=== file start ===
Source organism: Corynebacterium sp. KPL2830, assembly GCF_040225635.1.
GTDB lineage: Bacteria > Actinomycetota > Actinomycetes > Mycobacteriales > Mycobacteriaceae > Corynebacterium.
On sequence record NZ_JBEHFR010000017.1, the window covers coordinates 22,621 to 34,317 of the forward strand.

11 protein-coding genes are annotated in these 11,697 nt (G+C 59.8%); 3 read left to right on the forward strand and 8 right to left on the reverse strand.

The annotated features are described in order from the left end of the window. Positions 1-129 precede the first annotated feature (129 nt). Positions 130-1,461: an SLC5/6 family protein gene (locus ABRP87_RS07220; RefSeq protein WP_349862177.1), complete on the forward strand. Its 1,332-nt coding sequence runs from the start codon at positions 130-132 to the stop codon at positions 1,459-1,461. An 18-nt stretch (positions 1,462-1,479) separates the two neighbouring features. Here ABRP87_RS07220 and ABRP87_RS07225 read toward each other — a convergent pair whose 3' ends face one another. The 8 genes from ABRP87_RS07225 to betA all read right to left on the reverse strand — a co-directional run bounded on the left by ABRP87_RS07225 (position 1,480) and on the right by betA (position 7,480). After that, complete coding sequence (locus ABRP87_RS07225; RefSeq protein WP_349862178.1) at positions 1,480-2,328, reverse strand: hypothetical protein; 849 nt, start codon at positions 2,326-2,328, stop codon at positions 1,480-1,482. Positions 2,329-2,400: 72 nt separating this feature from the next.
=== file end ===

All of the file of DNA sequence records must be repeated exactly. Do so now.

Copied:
Source organism: Corynebacterium sp. KPL2830, assembly GCF_040225635.1.
GTDB lineage: Bacteria > Actinomycetota > Actinomycetes > Mycobacteriales > Mycobacteriaceae > Corynebacterium.
On sequence record NZ_JBEHFR010000017.1, the window covers coordinates 22,621 to 34,317 of the forward strand.

11 protein-coding genes are annotated in these 11,697 nt (G+C 59.8%); 3 read left to right on the forward strand and 8 right to left on the reverse strand.

The annotated features are described in order from the left end of the window. Positions 1-129 precede the first annotated feature (129 nt). Positions 130-1,461: an SLC5/6 family protein gene (locus ABRP87_RS07220; RefSeq protein WP_349862177.1), complete on the forward strand. Its 1,332-nt coding sequence runs from the start codon at positions 130-132 to the stop codon at positions 1,459-1,461. An 18-nt stretch (positions 1,462-1,479) separates the two neighbouring features. Here ABRP87_RS07220 and ABRP87_RS07225 read toward each other — a convergent pair whose 3' ends face one another. The 8 genes from ABRP87_RS07225 to betA all read right to left on the reverse strand — a co-directional run bounded on the left by ABRP87_RS07225 (position 1,480) and on the right by betA (position 7,480). After that, complete coding sequence (locus ABRP87_RS07225; RefSeq protein WP_349862178.1) at positions 1,480-2,328, reverse strand: hypothetical protein; 849 nt, start codon at positions 2,326-2,328, stop codon at positions 1,480-1,482. Positions 2,329-2,400: 72 nt separating this feature from the next.